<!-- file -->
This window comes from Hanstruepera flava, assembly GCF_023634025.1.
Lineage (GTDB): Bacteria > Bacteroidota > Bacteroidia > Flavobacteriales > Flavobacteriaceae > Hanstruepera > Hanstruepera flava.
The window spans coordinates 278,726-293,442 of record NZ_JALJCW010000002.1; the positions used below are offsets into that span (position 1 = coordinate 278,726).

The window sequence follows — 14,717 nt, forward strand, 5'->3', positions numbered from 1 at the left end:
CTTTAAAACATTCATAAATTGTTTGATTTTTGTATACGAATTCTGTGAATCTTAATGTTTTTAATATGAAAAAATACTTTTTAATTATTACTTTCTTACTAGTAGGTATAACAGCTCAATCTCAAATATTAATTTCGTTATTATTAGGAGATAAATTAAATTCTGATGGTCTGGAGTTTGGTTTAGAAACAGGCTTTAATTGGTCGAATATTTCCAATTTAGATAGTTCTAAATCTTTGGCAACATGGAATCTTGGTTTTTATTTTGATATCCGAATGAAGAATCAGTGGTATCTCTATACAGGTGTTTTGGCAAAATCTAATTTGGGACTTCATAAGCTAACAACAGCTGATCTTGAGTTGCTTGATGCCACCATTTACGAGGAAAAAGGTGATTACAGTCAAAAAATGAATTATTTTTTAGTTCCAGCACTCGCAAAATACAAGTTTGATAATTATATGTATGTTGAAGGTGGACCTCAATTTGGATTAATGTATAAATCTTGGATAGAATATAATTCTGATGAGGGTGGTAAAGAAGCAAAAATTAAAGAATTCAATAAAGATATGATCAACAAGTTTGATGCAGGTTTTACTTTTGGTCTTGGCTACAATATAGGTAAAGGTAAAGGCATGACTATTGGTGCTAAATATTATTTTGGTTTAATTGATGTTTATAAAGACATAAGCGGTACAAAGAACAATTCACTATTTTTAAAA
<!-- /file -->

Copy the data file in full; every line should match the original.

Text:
This window comes from Hanstruepera flava, assembly GCF_023634025.1.
Lineage (GTDB): Bacteria > Bacteroidota > Bacteroidia > Flavobacteriales > Flavobacteriaceae > Hanstruepera > Hanstruepera flava.
The window spans coordinates 278,726-293,442 of record NZ_JALJCW010000002.1; the positions used below are offsets into that span (position 1 = coordinate 278,726).

The window sequence follows — 14,717 nt, forward strand, 5'->3', positions numbered from 1 at the left end:
CTTTAAAACATTCATAAATTGTTTGATTTTTGTATACGAATTCTGTGAATCTTAATGTTTTTAATATGAAAAAATACTTTTTAATTATTACTTTCTTACTAGTAGGTATAACAGCTCAATCTCAAATATTAATTTCGTTATTATTAGGAGATAAATTAAATTCTGATGGTCTGGAGTTTGGTTTAGAAACAGGCTTTAATTGGTCGAATATTTCCAATTTAGATAGTTCTAAATCTTTGGCAACATGGAATCTTGGTTTTTATTTTGATATCCGAATGAAGAATCAGTGGTATCTCTATACAGGTGTTTTGGCAAAATCTAATTTGGGACTTCATAAGCTAACAACAGCTGATCTTGAGTTGCTTGATGCCACCATTTACGAGGAAAAAGGTGATTACAGTCAAAAAATGAATTATTTTTTAGTTCCAGCACTCGCAAAATACAAGTTTGATAATTATATGTATGTTGAAGGTGGACCTCAATTTGGATTAATGTATAAATCTTGGATAGAATATAATTCTGATGAGGGTGGTAAAGAAGCAAAAATTAAAGAATTCAATAAAGATATGATCAACAAGTTTGATGCAGGTTTTACTTTTGGTCTTGGCTACAATATAGGTAAAGGTAAAGGCATGACTATTGGTGCTAAATATTATTTTGGTTTAATTGATGTTTATAAAGACATAAGCGGTACAAAGAACAATTCACTATTTTTAAAA